I'm undecided yet because I'm not sure about how to handle that while overclocking so I'll be waiting for more articles related to that issue. *wink* *wink* AnandTech staff
    Reply
  • JamesA - Saturday, September 19, 2009 - link

    From looking at the benchmarks, it seems that in Gaming the Core2Duo E8600 and the Core2Quad Q9650 perform very well. It seems to be mostly in the Photoshop / 3D rendering tests that they move way down the charts.
    So if you are mostly doing Gaming and already have a good system that could handle the E8600/Q9650 it would seem there was not a specific value right yet in spending all the money to upgrade to an i5/i7 system.
    Reply
  • Zoomer - Saturday, September 19, 2009 - link

    From the benchmark results, would I be right to extrapolate that there is no real reason to get a Lynnfield if one solely focused on gaming performance?

    The 2.66Ghz C2Q is clock matched with the i5, but remains on par most of the time, despite the i5 dynamically overclocking. I surmise that a C2Q at a frequency = max i5 turbo freq would beat the i5. Furthermore, since the i5 is not that great of an overclocker, max C2Q freq > i5 freq, but $C2Q << $i5 due to the newer platform & need for DDR3. P55 mobos, cooling solutions, ram all cost more.

    Hopefully someone can run some benches and do a comparison to squash such speculation. ;)
    Reply
  • nevbie - Saturday, September 19, 2009 - link

    Penryn and the Radeons like each other. Though these results are with 4 cores only.. Reply
  • Patrick Wolf - Saturday, September 19, 2009 - link

    So do those gaming results mean your going to post results of future GPU benchmarks on both Intel and AMD hardware? Reply
  • TA152H - Saturday, September 19, 2009 - link

    I read this, and I'm really confused.

    The on-die PCIe should make the Lynnfield slower, right? The reason the benchmarks close up a little on games at higher clock speeds is the bottleneck probably moves more towards the GPU.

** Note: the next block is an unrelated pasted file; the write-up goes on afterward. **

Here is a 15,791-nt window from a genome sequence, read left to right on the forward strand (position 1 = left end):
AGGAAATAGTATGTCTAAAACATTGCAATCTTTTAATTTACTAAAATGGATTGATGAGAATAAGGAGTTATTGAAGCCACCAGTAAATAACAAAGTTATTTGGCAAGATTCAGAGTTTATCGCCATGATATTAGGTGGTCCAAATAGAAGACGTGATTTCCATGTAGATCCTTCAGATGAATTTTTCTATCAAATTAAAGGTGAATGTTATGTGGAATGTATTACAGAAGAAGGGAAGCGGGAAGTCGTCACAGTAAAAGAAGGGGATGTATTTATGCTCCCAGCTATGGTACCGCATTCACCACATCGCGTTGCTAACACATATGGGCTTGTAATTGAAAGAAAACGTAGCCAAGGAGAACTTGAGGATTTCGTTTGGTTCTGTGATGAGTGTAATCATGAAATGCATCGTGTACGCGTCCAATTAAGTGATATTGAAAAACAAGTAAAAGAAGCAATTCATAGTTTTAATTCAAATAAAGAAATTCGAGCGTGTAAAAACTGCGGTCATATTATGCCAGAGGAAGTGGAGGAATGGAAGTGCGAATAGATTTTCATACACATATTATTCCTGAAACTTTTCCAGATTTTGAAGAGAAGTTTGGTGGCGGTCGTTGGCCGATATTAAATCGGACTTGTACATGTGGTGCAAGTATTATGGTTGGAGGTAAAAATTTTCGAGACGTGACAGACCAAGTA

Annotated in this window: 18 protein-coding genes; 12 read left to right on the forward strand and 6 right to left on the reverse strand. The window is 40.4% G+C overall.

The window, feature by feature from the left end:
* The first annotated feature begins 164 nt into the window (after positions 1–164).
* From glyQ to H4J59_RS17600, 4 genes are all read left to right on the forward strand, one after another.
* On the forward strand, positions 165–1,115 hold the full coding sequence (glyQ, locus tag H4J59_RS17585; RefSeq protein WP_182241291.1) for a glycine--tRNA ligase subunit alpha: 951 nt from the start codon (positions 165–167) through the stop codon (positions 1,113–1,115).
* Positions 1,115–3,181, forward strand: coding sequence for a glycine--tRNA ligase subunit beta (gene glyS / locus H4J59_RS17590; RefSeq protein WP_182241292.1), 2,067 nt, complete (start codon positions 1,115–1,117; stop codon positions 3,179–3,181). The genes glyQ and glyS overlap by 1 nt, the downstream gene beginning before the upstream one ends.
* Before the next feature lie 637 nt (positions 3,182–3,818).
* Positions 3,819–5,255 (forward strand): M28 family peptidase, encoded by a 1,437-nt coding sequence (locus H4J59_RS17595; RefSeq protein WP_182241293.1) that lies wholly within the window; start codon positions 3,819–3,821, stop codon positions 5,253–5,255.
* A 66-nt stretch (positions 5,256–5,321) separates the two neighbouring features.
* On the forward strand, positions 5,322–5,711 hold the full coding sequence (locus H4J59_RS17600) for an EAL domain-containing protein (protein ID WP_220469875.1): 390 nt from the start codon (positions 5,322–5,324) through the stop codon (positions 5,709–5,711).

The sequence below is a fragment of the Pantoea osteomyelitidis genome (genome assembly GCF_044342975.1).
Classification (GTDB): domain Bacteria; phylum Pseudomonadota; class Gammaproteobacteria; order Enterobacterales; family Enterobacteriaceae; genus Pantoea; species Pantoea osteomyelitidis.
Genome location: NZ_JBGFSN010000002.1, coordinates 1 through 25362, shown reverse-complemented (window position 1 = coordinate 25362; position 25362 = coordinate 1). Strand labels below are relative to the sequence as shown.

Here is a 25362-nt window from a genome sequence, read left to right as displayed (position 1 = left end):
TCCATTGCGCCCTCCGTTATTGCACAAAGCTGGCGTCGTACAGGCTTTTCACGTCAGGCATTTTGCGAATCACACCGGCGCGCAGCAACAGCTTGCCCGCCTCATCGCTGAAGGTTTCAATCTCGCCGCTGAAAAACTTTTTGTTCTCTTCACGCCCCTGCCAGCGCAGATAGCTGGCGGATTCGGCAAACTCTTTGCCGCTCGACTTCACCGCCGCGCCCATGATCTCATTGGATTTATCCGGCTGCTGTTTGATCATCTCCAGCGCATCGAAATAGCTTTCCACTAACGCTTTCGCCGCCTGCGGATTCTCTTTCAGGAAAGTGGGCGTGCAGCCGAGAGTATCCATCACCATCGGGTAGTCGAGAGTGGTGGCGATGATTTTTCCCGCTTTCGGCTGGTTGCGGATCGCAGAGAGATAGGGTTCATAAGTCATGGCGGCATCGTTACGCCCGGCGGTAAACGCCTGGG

If you notice on your next page, you see that at higher resolutions the i7 920 starts creeping up. You could say this is the reverse, but in some situations it actually passes the Lynnfield. This is because of the inferior PCIe implementation on the Lynnfield, probably. In this event, you're probably have more collisions, because of the higher resolutions, you're using main memory for video. Consequently, the weaker on-die implementation starts to falter, while the x58 doesn't have the memory contention issue.

    That's my guess anyway. It's going to be as hard to get people to understand this as it was for them to understand the additional stages for the K8 were for IPC, not clock speed, but ...

    On-die PCIe isn't going to boost performance, it should hurt it. Unless Intel did something weird and gave the Lynnfield a separate memory bus for PCIe, all the memory requests from the video cards now have to go through the processor. If the processor and video card want to access memory at the same time, you lose performance. The x58 doesn't have to use the wider memory bus of the Bloomfield, so this problem doesn't exist.

    This would explain some of your benchmark results. You'd see it more if you actually used proper memory. Not that you'd want to.

    I'm not sure of this, but so far benchmarks seem to imply it, and I've seen nothing to disprove it. Have you heard something different from Intel? I really don't think they would have a separate memory bus for PCIe, when you think of how infrequently, relatively speaking, it would be used. So, it seems very likely there is a potential contention issue, and on-die PCIe would lower performance, not increase it.
    Reply
  • lopri - Saturday, September 19, 2009 - link

    Your explanation seems plausible at first but it fails to account for:

    1) That the symptom more or less disappears with AMD GPU.
    2) That the Bloomfield suffers the same thing as the Lynnfield.
    3) That it is not Intel CPU under-performing but rather AMD CPU (or platform) better performing when coupled with NV GPU. I deduce this partially from C2Q-P45's showing under GPU-limited scenarios.

    These are subtle yet important distinctions, IMO.
    Reply
  • goinginstyle - Saturday, September 19, 2009 - link

    TA152H...
    Where is your article about P55 being "brain damaged" at your review site? Where are all of your benchmarks proving that the 920 "wipes the floor" with the 860? Where are all your benchmarks proving that the 920 is faster with higher speed memory? So far none of the benchmarks here or elsewhere even show what you claim. How is that next copy and paste article coming along for you by the way?
    Reply
  • TA152H - Saturday, September 19, 2009 - link

    You saw them here, you twit.

    Although, I'm not crazy about him running the uncore on the Bloomfield faster. The results are skewed. They would be lower were it not for that.

    Still, let's say 3%. When you see 3% just from changing the CPU, considering the other parts, that's a big difference. With caches being so effective, getting 3% difference from the same architecture, on average, is pretty big.

    On some, it's much bigger.

    Did you learn something, moron?
    Reply